Our initial location results were less than impressive, particularly for devices located near the office perimeter.

Cirond officials said that AirPatrol will display a device to within approximately 15 feet of its true position, but our initial survey results placed some of our access points as much as 50 feet outside the office walls.

To compensate for RF vagaries such as multipath propagation, reflection and attenuation, AirPatrol Mobile offers several ways to improve location results. Administrators can characterize each floor with general layout templates, such as "offices only" or "cubicles and offices," to estimate attenuation due to walls and partitions. AirPatrol Mobile does not provide the in-depth attenuation characterizations weve seen with Trapeze Networks RingMaster survey and detection suite, but the AirPatrol attenuation features are easier to use than RingMasters.

Click here to read eWEEK Labs review of Trapezes WLAN Mobility System. After scans are complete, AirPatrol Mobile requires that administrators characterize the Building Offset—a decibel adjustment that accounts for attenuation factors and physical layout variations in a building—using simple tools that estimate average errors and confidence factor. Administrators can use similar tools to estimate the signal broadcast strength of each access point to improve location detection further.

We found these attenuation offsets to be somewhat useful for improving location detection, although access points near the building perimeter were subject to greater error because we could not surround the device with sensor data points. However, the process could be quite tedious with many devices.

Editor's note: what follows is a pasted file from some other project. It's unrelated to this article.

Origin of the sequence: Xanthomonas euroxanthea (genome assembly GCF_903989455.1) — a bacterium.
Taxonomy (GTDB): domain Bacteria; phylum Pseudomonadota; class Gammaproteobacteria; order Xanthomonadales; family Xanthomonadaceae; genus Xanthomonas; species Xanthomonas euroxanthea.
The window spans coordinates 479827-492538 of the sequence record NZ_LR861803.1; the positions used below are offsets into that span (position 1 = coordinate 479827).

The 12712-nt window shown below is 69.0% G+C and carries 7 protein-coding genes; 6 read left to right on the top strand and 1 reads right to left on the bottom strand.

AirPatrol Mobile lets managers fix the position of known devices to display their whereabouts accurately, but these manual corrections are not taken into account in the detection algorithms. Wed like to see Cirond improve this mechanism by extrapolating the data into location predictions for other devices as well.

It took a little less than an hour to scan our two floors. Multiplied by the floors in a big building or across a campus, AirPatrl Mobiles manual scans can add up to many hours of work for results that are only snapshots in time. Cirond representatives said they are readying AirPatrol Enterprise, which uses a set of distributed sensors to gather data, for release next month.

Technical Analyst Andrew Garcia can be reached at andrew_garcia@ziffdavis.com.

Check out eWEEK.coms Mobile & Wireless Center at http://wireless.eweek.com for the latest news, reviews and analysis.

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Andrew cut his teeth as a systems administrator at the University of California, learning the ins and outs of server migration, Windows desktop management, Unix and Novell administration. After a tour of duty as a team leader for PC Magazine's Labs, Andrew turned to system integration - providing network, server, and desktop consulting services for small businesses throughout the Bay Area. With eWEEK Labs since 2003, Andrew concentrates on wireless networking technologies while moonlighting with Microsoft Windows, mobile devices and management, and unified communications. He produces product reviews, technology analysis and opinion pieces for eWEEK.com, eWEEK magazine, and the Labs' Release Notes blog. Follow Andrew on Twitter at andrewrgarcia, or reach him by email at agarcia@eweek.com.